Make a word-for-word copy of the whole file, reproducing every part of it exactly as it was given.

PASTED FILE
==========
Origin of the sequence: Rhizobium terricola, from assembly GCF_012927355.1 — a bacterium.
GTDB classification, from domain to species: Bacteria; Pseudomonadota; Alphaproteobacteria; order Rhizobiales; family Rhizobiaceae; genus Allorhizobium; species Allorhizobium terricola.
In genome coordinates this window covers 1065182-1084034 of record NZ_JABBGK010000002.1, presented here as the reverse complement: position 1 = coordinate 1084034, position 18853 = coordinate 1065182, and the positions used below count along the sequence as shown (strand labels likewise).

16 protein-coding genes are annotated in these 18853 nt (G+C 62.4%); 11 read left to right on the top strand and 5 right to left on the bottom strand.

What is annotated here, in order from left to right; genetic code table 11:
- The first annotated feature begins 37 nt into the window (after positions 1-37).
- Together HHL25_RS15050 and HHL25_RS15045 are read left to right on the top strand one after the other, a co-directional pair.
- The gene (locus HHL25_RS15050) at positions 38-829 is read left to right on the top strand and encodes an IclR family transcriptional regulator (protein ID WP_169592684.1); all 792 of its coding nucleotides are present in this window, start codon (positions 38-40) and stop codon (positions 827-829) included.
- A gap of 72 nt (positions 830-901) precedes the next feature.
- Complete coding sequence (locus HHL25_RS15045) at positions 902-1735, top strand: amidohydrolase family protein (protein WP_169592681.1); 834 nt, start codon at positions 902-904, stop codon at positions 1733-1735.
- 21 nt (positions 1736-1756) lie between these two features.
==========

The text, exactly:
Origin of the sequence: Rhizobium terricola, from assembly GCF_012927355.1 — a bacterium.
GTDB classification, from domain to species: Bacteria; Pseudomonadota; Alphaproteobacteria; order Rhizobiales; family Rhizobiaceae; genus Allorhizobium; species Allorhizobium terricola.
In genome coordinates this window covers 1065182-1084034 of record NZ_JABBGK010000002.1, presented here as the reverse complement: position 1 = coordinate 1084034, position 18853 = coordinate 1065182, and the positions used below count along the sequence as shown (strand labels likewise).

16 protein-coding genes are annotated in these 18853 nt (G+C 62.4%); 11 read left to right on the top strand and 5 right to left on the bottom strand.

What is annotated here, in order from left to right; genetic code table 11:
- The first annotated feature begins 37 nt into the window (after positions 1-37).
- Together HHL25_RS15050 and HHL25_RS15045 are read left to right on the top strand one after the other, a co-directional pair.
- The gene (locus HHL25_RS15050) at positions 38-829 is read left to right on the top strand and encodes an IclR family transcriptional regulator (protein ID WP_169592684.1); all 792 of its coding nucleotides are present in this window, start codon (positions 38-40) and stop codon (positions 827-829) included.
- A gap of 72 nt (positions 830-901) precedes the next feature.
- Complete coding sequence (locus HHL25_RS15045) at positions 902-1735, top strand: amidohydrolase family protein (protein WP_169592681.1); 834 nt, start codon at positions 902-904, stop codon at positions 1733-1735.
- 21 nt (positions 1736-1756) lie between these two features.